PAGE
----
Supriya Ghosh (Editor)

Helianthus

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Kingdom  Plantae
Subfamily  Asteroideae
Scientific name  Helianthus
Rank  Genus
Family  Asteraceae
Tribe  Heliantheae
Higher classification  Heliantheae
Order  Asterales
Helianthus helianthus
Lower classifications  Common sunflower, Jerusalem artichoke, Pale‑leaved sunflower, Helianthus maximiliani, Perennial sunflower

Helianthus or sunflowers plant


Helianthus or sunflowers (from the Greek: ήλιος, Hēlios, "sun" and ανθός, anthos, "flower") L. /ˌhliˈænθəs/ is a genus of plants comprising about 70 species in the family Asteraceae. The genus is one of many in the Asteraceae that are known as sunflowers. Except for three species in South America, all Helianthus species are native to North America. The common name, "sunflower", typically refers to the popular annual species Helianthus annuus, or the common sunflower, whose round flower heads in combination with the ligules look like the sun. This and other species, notably Jerusalem artichoke (H. tuberosus), are cultivated in temperate regions as food crops and ornamental plants. The largest sunflower field is located in Tuscany, Italy.

Contents

Helianthus Sunflower Helianthus Annuus History Benefits Side Effects Facts

The domesticated sunflower, H. annuus, is the most familiar species. Perennial sunflower species are not as popular for gardens due to their tendency to spread rapidly and become invasive. Whorled sunflowers, H. verticillatus, were listed as an endangered species in 2014 when the U.S. Fish and Wildlife Service issued a final rule protecting it under the Endangered Species Act. The primary threats are industrial forestry and pine plantations in Alabama, Georgia, and Tennessee. They grow to 1.8 m (6 ft) and are primarily found in woodlands, adjacent to creeks and moist, prairie-like areas.

Helianthus RHS advice amp tips on garden amp indoor plants Plant finder

Minnesota native plant maximilian sunflower helianthus maximiliani


Description

Helianthus Helianthus Fine Gardening

Sunflowers are usually tall annual or perennial plants that grow to a height of 300 centimetres (120 in) or more. They bear one or more wide, terminal capitula (flower heads), with bright yellow ray florets at the outside and yellow or maroon (also known as a brown/red) disc florets inside. Several ornamental cultivars of Helianthus annuus have red-colored ray florets; all of them stem from a single original mutant. During growth, sunflowers tilt during the day to face the sun, but stop once they begin blooming. This tracking of the sun in young sunflower heads is called heliotropism. By the time they are mature, sunflowers generally face east. The rough and hairy stem is branched in the upper part in wild plants but is usually unbranched in domesticated cultivars. The petiolate leaves are dentate and often sticky. The lower leaves are opposite, ovate or often heart-shaped.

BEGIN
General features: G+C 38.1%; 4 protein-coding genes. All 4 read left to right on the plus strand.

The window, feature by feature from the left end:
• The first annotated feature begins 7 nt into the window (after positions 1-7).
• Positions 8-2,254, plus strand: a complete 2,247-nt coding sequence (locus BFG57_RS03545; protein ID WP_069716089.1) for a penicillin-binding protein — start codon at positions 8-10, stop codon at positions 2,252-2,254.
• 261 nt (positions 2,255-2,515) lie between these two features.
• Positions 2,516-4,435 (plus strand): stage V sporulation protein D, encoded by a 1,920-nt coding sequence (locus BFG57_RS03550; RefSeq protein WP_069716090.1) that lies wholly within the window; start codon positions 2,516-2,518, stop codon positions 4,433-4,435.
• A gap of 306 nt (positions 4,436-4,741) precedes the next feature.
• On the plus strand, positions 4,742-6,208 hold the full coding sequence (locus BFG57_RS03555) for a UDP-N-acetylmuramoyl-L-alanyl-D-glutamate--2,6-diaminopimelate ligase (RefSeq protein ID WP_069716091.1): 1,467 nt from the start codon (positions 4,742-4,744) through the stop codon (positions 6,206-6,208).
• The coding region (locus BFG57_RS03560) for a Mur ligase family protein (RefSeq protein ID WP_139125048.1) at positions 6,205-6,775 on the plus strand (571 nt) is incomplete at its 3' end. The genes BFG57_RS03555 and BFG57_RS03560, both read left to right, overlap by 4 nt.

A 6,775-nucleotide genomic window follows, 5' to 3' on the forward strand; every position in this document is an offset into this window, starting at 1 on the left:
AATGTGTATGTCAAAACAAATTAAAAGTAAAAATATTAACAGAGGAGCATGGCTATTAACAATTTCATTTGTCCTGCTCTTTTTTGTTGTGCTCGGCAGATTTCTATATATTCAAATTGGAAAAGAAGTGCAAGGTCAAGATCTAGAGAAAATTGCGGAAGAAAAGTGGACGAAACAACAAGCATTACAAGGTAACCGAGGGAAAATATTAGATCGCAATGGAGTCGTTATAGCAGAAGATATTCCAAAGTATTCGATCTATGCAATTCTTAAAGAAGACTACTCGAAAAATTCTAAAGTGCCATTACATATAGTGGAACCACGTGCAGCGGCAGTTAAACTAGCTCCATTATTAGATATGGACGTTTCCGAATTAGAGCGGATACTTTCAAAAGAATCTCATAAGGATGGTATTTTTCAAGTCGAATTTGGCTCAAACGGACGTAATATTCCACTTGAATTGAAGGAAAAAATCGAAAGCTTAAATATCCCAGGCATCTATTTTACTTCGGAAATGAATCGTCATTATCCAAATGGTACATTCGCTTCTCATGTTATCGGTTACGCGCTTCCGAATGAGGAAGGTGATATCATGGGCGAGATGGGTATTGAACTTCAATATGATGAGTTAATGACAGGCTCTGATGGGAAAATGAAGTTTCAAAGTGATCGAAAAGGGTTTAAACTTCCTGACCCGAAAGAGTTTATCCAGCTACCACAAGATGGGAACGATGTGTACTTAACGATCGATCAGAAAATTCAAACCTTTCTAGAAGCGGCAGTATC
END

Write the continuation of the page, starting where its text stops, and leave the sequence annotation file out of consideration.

Helianthus httpsuploadwikimediaorgwikipediacommonsthu

They are distinguished technically by the fact that the ray florets (when present) are sterile, and by the presence on the disk flowers of a pappus that is of two awn-like scales that are caducous (that is, easily detached and falling at maturity). Some species also have additional shorter scales in the pappus, and there is one species that lacks a pappus entirely. Another technical feature that distinguishes the genus more reliably, but requires a microscope to see, is the presence of a prominent, multicellular appendage at the apex of the style. Sunflowers are especially well known for their symmetry based on Fibonacci numbers and the Golden angle.

Helianthus Helianthus annuus Qjure

There is quite a bit of variability among the perennial species that make up the bulk of the species in the genus. Some have most or all of the large leaves in a rosette at the base of the plant and produce a flowering stem that has leaves that are reduced in size. Most of the perennials have disk flowers that are entirely yellow, but a few have disk flowers with reddish lobes. One species, H. radula, lacks ray flowers altogether.

Helianthus species are used as food plants by the larvae of many lepidopterans.

Diversity

Accepted species
Formerly included
Helianthus Helianthus annuus Solara Annual Benary
  • Flourensia thurifera (Molina) DC. (as H. thurifer Molina)
  • Helianthella quinquenervis (Hook.) A.Gray (as H. quinquenervis Hook.)
  • Helianthella uniflora var. uniflora (as H. uniflorus Nutt.)
  • Pappobolus imbaburensis (Hieron.) Panero (as H. imbaburensis Hieron.)
  • Viguiera procumbens (Pers.) S.F.Blake (as H. procumbens Pers.)

  • Helianthus helianthus David39s Garden Diary

    References

    Helianthus Wikipedia


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